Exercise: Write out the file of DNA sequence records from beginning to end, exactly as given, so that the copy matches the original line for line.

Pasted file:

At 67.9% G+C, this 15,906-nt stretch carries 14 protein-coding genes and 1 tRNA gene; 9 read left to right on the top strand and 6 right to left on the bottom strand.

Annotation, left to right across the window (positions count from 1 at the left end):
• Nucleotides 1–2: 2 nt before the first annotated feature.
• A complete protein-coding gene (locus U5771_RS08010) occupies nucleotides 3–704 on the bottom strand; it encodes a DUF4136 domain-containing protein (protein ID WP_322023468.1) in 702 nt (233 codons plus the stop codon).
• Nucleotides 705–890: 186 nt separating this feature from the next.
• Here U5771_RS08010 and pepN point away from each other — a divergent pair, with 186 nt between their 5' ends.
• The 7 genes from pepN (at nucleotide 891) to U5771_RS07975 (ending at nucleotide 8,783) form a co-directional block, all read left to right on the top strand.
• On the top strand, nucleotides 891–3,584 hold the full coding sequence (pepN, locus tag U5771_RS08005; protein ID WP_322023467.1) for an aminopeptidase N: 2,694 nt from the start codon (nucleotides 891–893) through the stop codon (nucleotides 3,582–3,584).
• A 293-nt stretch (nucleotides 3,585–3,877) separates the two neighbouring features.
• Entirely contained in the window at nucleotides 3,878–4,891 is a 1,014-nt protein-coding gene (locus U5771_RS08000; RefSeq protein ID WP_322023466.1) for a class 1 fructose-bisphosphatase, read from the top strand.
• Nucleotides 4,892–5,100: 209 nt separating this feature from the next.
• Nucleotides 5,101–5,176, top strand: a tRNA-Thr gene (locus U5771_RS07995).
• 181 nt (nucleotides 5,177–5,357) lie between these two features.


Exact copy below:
At 67.9% G+C, this 15,906-nt stretch carries 14 protein-coding genes and 1 tRNA gene; 9 read left to right on the top strand and 6 right to left on the bottom strand.

Annotation, left to right across the window (positions count from 1 at the left end):
• Nucleotides 1–2: 2 nt before the first annotated feature.
• A complete protein-coding gene (locus U5771_RS08010) occupies nucleotides 3–704 on the bottom strand; it encodes a DUF4136 domain-containing protein (protein ID WP_322023468.1) in 702 nt (233 codons plus the stop codon).
• Nucleotides 705–890: 186 nt separating this feature from the next.
• Here U5771_RS08010 and pepN point away from each other — a divergent pair, with 186 nt between their 5' ends.
• The 7 genes from pepN (at nucleotide 891) to U5771_RS07975 (ending at nucleotide 8,783) form a co-directional block, all read left to right on the top strand.
• On the top strand, nucleotides 891–3,584 hold the full coding sequence (pepN, locus tag U5771_RS08005; protein ID WP_322023467.1) for an aminopeptidase N: 2,694 nt from the start codon (nucleotides 891–893) through the stop codon (nucleotides 3,582–3,584).
• A 293-nt stretch (nucleotides 3,585–3,877) separates the two neighbouring features.
• Entirely contained in the window at nucleotides 3,878–4,891 is a 1,014-nt protein-coding gene (locus U5771_RS08000; RefSeq protein ID WP_322023466.1) for a class 1 fructose-bisphosphatase, read from the top strand.
• Nucleotides 4,892–5,100: 209 nt separating this feature from the next.
• Nucleotides 5,101–5,176, top strand: a tRNA-Thr gene (locus U5771_RS07995).
• 181 nt (nucleotides 5,177–5,357) lie between these two features.